If considering the broad definition of diversity, Finnish classrooms have always been diverse and multicultural. Still, teachers’ intercultural competence was not discussed until the new immigrant groups arrived in our country in the late 70s and 80s. In multicultural classrooms, teachers need many intercultural competences to work with children whose language, learning styles, behavior, thinking and academic skills may differ a lot from those of the so-called mainstream students.

Traditional pedagogical and didactical skills are important but are not enough.

When teaching multicultural classes, knowledge and awareness of stereotypes, power structures, global issues and one’s own values become significant. Asking questions such as whose knowledge, whose culture, whose traditions and whose language are we teaching, learning and transmitting to students should be part of a teacher’s everyday reflection (May, 1999; Räsänen, 2005b; Tomperi, Kiilakoski, & Vuorikoski, 2005).

How is it possible for a teacher, who works within so many different pressures and with limited resources, to learn all these demanding competences? This research is based on the idea that learning intercultural competence is essential for a teacher and is a process that lasts a whole lifetime. One cannot become interculturally competent within one in-service course, by travelling or even during a five-year academic teacher education. However, all of these activities may have a large influence and serve as the turning points in teachers’ intercultural learning processes.

Although this study argues that intercultural learning is a lifelong process and is often informal and incidental, education also plays a significant role in this process.

It has been more and more recognized, in Finland as well, that all teachers need intercultural competence and that multicultural issues need to be an essential part of both pre- and in-service teacher education (Jokisalo & Simola, 2009; Luukkainen, 2004). It is also important to realize that multicultural education does not only mean organizing education for immigrants, but that it is essential for all (see also Nieto, 2000, p. 4). Finnish teacher education is responding to growing multiculturalism and globalization in different ways. Typically, there are a few separate courses on multiculturalism in teacher education curricula. Teachers of this study, however, have graduated from the Intercultural Teacher Education Programme1 at the University of Oulu, Finland. This is a five-year programme that emphasizes global and intercultural perspectives in education and aims at providing prospective teachers with the competences that they will need whether they are working as teachers or other educational professionals in an increasingly multicultural society and world. In this specific programme, global issues, critical pedagogy and intercultural competences are integrated into all the courses of educational sciences as well as many other subject areas. The philosophical premise is that one or two courses on intercultural education are not enough to affect teachers’ thinking and action, but that a holistic approach is needed to support teachers’ intercultural learning.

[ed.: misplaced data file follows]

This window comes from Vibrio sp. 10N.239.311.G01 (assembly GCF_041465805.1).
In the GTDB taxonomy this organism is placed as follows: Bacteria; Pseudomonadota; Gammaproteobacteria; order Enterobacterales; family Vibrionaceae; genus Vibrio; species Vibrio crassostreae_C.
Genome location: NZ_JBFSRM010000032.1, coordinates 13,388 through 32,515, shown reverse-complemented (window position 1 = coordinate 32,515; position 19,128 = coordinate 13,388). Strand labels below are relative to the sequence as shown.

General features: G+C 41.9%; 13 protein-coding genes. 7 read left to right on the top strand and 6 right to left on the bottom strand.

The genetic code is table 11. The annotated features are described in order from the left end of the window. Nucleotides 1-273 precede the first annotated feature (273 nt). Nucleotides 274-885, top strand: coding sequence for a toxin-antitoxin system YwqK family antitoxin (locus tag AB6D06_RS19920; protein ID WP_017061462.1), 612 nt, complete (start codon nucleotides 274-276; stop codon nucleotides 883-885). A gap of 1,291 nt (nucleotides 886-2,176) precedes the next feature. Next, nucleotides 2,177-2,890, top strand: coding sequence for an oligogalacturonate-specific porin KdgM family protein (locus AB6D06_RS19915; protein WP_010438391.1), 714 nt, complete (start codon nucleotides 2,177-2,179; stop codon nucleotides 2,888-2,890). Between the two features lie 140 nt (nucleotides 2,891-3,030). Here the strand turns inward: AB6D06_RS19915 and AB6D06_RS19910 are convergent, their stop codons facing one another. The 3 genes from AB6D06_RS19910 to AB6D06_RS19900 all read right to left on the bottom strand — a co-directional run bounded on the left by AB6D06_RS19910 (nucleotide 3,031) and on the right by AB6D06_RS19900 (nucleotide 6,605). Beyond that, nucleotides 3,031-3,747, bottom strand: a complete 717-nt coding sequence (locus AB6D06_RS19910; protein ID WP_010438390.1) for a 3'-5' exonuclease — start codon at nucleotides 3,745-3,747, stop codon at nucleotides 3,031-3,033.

Intercultural aspects in teacher education or higher education in general should not be something marginal. In Strategy for the Internationalisation of Higher Education Institutions in Finland 2009–2015 (Ministry of Education 2009, p. 44), the Ministry of Education expects higher education institutions to actively take part in supporting the multicultural higher education community and civil society.

It also demands that the activities of higher education institutions be ethically sustainable and support students’ prerequisites to function in a global environment as well as understand the global effects of their activities. Moreover, in the Teacher Education 2020 memo by Ministry of Education, it is suggested that all teachers’ competences as regards working in multicultural contexts need to be strengthened by providing teachers with academic studies on and practical experiences with multicultural issues. This also needs to appear clearly in the curriculums of teacher education programmes (i.e. Opettajankoulutus... 2007, p. 45.) The aim of this study is to provide more theoretical and practical knowledge and understanding on the process of intercultural learning and the nature of intercultural The programme was called International Master of Education Programme in the years 1994–2010.